Dancing in the Darkness with Rev. Dr. Otis Moss, III
You will be challenged, inspired, and uplifted by the words of Rev. Moss as he reflects on race, faith, and his new book.
If I could spend all day every day just writing and doing interviews like these, I think I’d be close to fulfilling my calling in life. You can help make this happen. Would you consider becoming a paid subscriber today?
Rev. Dr. Otis Moss, III is a preacher and theologian who lives in the legacy of Black Christianity’s most notable luminaries.
His oration echoes the eloquence of Martin Luther King, Jr. His insights about the soul remind one of Howard Thurman’s tender ministrations. His commitment to tangible action to fight injustice conjure memories of Fannie Lou Hamer.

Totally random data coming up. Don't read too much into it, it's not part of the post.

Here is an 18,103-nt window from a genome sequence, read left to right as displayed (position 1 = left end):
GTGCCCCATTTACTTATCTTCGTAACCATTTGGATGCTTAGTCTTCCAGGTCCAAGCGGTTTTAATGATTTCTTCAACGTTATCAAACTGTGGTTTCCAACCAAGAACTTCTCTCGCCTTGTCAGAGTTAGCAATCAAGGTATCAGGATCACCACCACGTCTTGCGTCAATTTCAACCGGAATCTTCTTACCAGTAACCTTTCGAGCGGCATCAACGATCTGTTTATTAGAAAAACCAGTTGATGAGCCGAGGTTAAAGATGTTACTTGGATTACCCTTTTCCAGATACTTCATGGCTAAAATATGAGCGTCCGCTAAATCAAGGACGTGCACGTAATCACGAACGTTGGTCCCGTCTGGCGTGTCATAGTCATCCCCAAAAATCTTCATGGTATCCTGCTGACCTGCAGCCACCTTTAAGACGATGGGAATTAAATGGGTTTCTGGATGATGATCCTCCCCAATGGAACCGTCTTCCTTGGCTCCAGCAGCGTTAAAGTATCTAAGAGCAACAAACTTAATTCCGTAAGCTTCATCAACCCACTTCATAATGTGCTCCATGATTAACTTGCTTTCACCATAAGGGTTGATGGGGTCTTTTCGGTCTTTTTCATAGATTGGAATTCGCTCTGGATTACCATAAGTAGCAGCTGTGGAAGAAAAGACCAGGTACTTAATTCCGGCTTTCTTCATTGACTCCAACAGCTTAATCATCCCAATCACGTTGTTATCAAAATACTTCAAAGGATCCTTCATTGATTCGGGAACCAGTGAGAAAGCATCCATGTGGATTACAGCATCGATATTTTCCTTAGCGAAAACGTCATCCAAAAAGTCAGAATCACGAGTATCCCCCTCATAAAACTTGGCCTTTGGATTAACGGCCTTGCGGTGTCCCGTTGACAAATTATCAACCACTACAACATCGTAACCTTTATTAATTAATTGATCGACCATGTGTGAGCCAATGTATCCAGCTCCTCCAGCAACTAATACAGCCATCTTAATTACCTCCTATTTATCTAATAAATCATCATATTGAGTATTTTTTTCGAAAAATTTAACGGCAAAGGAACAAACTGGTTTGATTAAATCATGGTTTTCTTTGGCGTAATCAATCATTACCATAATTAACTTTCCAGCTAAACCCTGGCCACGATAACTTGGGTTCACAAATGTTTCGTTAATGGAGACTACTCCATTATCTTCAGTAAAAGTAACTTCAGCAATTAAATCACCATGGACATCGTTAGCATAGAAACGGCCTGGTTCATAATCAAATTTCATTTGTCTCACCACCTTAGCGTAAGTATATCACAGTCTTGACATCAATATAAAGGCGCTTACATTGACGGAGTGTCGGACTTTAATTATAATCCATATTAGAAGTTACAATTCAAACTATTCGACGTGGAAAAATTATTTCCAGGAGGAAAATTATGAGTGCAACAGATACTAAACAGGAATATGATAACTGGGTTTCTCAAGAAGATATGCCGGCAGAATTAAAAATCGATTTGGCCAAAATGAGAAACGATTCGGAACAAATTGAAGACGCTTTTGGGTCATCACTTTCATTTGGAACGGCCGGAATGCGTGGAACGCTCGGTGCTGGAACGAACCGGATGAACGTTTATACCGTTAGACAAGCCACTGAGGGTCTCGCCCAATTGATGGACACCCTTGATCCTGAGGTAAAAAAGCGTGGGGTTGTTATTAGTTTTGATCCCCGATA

He describes his congregation as “unashamedly Black and unapologetically Christian.”
Wouldn’t it be an honor to speak with such a remarkable person? The pleasure was all ours as we hosted Rev. Moss on our podcast, Pass The Mic.
Rev. Moss is the pastor of the historic Trinity United Church of Christ in Chicago. His latest book is Dancing in the Darkness: Spiritual Lessons for Thriving in Turbulent Times.
Tyler and I got to interview Rev. Moss about the book and much more. It’s not often that my co-host and I are rendered speechless as we absorb the profundity of a comment, but it happened several times in this dialogue.
Some quotes from our interview:
“White evangelicals would do well to lose their whiteness and listen to Black spirituality.” ~ Rev. Dr. Otis Moss, III, “Pass The Mic”
“We have the opportunity to link love and justice in any situation in which a wrong has been done.” ~ Rev. Dr. Otis Moss, III, Dancing in the Darkness
“To consecrate is to make holy, to put it in the service of good. In consecrating chaos you engage it, tame it, name it, take what seemed out of control and charge it with a duty.” ~ Rev. Dr. Otis Moss, III, Dancing in the Darkness
What does the white church need to learn from the Black church? Comment below.
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